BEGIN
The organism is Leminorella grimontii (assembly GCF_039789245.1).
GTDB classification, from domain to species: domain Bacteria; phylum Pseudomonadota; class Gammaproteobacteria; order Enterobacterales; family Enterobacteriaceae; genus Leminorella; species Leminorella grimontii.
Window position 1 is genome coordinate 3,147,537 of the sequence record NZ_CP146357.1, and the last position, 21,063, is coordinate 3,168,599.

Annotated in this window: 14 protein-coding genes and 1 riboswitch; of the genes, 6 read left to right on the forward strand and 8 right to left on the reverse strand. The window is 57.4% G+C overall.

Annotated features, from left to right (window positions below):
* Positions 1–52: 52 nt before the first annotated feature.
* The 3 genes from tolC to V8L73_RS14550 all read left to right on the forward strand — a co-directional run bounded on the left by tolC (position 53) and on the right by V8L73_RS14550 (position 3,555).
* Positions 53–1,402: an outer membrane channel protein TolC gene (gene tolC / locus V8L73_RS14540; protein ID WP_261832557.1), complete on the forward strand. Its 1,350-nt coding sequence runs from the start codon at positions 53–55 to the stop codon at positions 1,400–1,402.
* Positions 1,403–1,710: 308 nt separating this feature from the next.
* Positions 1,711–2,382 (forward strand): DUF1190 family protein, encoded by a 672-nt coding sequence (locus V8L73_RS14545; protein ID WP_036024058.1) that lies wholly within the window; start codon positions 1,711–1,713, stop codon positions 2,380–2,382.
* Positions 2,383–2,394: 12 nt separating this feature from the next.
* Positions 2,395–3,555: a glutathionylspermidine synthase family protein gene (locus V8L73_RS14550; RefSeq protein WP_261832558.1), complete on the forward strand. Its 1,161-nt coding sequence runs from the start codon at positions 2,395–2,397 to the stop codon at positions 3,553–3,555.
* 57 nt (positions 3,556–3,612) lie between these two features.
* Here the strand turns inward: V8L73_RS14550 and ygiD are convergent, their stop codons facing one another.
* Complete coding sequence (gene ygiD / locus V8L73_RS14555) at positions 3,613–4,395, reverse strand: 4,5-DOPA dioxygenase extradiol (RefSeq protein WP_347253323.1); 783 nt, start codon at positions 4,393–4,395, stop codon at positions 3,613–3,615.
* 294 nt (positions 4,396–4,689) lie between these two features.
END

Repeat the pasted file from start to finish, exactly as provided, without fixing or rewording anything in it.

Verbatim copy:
The organism is Leminorella grimontii (assembly GCF_039789245.1).
GTDB classification, from domain to species: domain Bacteria; phylum Pseudomonadota; class Gammaproteobacteria; order Enterobacterales; family Enterobacteriaceae; genus Leminorella; species Leminorella grimontii.
Window position 1 is genome coordinate 3,147,537 of the sequence record NZ_CP146357.1, and the last position, 21,063, is coordinate 3,168,599.

Annotated in this window: 14 protein-coding genes and 1 riboswitch; of the genes, 6 read left to right on the forward strand and 8 right to left on the reverse strand. The window is 57.4% G+C overall.

Annotated features, from left to right (window positions below):
* Positions 1–52: 52 nt before the first annotated feature.
* The 3 genes from tolC to V8L73_RS14550 all read left to right on the forward strand — a co-directional run bounded on the left by tolC (position 53) and on the right by V8L73_RS14550 (position 3,555).
* Positions 53–1,402: an outer membrane channel protein TolC gene (gene tolC / locus V8L73_RS14540; protein ID WP_261832557.1), complete on the forward strand. Its 1,350-nt coding sequence runs from the start codon at positions 53–55 to the stop codon at positions 1,400–1,402.
* Positions 1,403–1,710: 308 nt separating this feature from the next.
* Positions 1,711–2,382 (forward strand): DUF1190 family protein, encoded by a 672-nt coding sequence (locus V8L73_RS14545; protein ID WP_036024058.1) that lies wholly within the window; start codon positions 1,711–1,713, stop codon positions 2,380–2,382.
* Positions 2,383–2,394: 12 nt separating this feature from the next.
* Positions 2,395–3,555: a glutathionylspermidine synthase family protein gene (locus V8L73_RS14550; RefSeq protein WP_261832558.1), complete on the forward strand. Its 1,161-nt coding sequence runs from the start codon at positions 2,395–2,397 to the stop codon at positions 3,553–3,555.
* 57 nt (positions 3,556–3,612) lie between these two features.
* Here the strand turns inward: V8L73_RS14550 and ygiD are convergent, their stop codons facing one another.
* Complete coding sequence (gene ygiD / locus V8L73_RS14555) at positions 3,613–4,395, reverse strand: 4,5-DOPA dioxygenase extradiol (RefSeq protein WP_347253323.1); 783 nt, start codon at positions 4,393–4,395, stop codon at positions 3,613–3,615.
* 294 nt (positions 4,396–4,689) lie between these two features.